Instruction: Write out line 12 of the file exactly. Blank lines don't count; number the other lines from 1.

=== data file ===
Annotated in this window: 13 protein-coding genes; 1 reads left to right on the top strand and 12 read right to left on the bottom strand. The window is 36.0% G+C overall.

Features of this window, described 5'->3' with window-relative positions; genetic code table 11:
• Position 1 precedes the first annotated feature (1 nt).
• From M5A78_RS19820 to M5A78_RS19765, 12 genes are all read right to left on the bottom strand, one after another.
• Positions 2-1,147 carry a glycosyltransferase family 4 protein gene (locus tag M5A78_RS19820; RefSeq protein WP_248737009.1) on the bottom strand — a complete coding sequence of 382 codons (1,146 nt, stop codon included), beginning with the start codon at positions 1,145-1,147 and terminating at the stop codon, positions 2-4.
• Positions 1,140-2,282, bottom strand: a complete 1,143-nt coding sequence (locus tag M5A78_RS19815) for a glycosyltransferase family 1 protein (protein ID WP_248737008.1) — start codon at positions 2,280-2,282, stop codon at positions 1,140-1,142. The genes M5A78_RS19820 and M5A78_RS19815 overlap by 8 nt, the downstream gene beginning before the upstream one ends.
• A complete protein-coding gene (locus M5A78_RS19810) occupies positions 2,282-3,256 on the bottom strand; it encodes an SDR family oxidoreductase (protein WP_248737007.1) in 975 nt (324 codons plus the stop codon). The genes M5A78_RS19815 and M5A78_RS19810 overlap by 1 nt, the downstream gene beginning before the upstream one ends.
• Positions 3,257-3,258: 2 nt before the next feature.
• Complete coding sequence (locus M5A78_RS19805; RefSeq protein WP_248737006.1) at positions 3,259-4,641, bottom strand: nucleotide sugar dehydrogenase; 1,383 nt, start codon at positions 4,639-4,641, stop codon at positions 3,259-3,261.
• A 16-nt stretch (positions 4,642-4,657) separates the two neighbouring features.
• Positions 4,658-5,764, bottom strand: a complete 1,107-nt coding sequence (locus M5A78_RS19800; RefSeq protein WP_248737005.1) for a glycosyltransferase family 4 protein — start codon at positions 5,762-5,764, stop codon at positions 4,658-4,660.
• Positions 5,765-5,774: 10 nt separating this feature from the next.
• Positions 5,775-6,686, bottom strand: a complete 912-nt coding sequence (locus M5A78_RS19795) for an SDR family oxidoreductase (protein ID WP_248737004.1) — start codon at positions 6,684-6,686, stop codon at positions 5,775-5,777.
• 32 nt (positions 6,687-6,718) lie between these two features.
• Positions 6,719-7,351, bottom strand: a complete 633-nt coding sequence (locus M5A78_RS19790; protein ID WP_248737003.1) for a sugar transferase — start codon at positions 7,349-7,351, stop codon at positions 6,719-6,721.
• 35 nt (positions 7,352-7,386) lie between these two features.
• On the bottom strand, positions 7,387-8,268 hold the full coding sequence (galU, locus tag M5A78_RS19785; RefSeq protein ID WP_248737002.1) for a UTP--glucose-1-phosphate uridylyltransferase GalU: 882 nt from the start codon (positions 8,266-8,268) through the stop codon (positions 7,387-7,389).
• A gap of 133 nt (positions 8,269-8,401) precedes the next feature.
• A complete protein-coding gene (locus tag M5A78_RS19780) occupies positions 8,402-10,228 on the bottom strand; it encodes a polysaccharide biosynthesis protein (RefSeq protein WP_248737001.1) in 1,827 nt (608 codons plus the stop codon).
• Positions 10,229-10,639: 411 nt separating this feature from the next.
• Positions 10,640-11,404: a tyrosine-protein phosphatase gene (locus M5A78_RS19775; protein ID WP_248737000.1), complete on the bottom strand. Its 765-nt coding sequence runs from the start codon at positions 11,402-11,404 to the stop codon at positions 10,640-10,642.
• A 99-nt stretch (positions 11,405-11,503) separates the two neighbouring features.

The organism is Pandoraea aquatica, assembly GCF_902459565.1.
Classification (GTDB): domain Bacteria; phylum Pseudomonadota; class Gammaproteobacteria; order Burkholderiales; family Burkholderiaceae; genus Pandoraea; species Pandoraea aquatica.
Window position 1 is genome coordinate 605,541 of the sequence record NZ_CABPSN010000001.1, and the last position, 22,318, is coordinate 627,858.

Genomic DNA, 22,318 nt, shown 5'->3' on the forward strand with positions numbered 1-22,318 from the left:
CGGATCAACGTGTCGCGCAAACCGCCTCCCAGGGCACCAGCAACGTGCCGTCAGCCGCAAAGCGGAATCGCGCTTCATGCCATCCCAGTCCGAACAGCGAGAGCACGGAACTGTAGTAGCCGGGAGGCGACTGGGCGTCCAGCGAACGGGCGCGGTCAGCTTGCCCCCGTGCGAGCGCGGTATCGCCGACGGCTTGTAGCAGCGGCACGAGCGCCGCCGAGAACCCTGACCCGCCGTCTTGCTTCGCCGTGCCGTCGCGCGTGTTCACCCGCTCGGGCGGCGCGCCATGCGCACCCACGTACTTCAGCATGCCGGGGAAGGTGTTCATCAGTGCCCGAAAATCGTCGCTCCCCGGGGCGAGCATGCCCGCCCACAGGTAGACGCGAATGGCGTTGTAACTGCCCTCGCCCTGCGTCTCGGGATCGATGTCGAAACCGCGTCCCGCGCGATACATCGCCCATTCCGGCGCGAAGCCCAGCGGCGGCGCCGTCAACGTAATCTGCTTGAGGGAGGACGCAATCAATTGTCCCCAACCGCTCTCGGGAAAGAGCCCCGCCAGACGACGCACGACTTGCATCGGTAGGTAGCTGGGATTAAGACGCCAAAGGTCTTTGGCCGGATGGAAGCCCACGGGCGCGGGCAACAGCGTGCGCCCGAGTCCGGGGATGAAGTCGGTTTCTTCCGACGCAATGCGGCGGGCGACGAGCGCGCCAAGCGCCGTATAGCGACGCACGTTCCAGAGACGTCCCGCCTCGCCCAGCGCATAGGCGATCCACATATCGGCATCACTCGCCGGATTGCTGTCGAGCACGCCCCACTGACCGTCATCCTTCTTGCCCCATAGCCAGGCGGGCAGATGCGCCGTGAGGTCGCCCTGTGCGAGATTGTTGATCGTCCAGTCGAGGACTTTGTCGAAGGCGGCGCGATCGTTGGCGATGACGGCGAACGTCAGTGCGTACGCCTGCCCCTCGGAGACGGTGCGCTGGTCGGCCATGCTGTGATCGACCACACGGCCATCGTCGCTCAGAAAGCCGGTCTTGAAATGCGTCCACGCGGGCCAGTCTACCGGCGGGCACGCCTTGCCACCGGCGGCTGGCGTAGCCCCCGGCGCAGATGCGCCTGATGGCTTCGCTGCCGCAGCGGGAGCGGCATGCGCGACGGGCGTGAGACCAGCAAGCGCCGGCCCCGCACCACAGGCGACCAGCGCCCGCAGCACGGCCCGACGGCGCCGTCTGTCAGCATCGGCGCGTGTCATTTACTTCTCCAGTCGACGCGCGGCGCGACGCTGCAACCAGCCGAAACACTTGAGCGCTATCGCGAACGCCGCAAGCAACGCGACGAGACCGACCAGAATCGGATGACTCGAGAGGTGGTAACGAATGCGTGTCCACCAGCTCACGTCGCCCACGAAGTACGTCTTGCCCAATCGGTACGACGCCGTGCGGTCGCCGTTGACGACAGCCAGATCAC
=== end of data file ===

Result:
• Positions 5,765-5,774: 10 nt separating this feature from the next.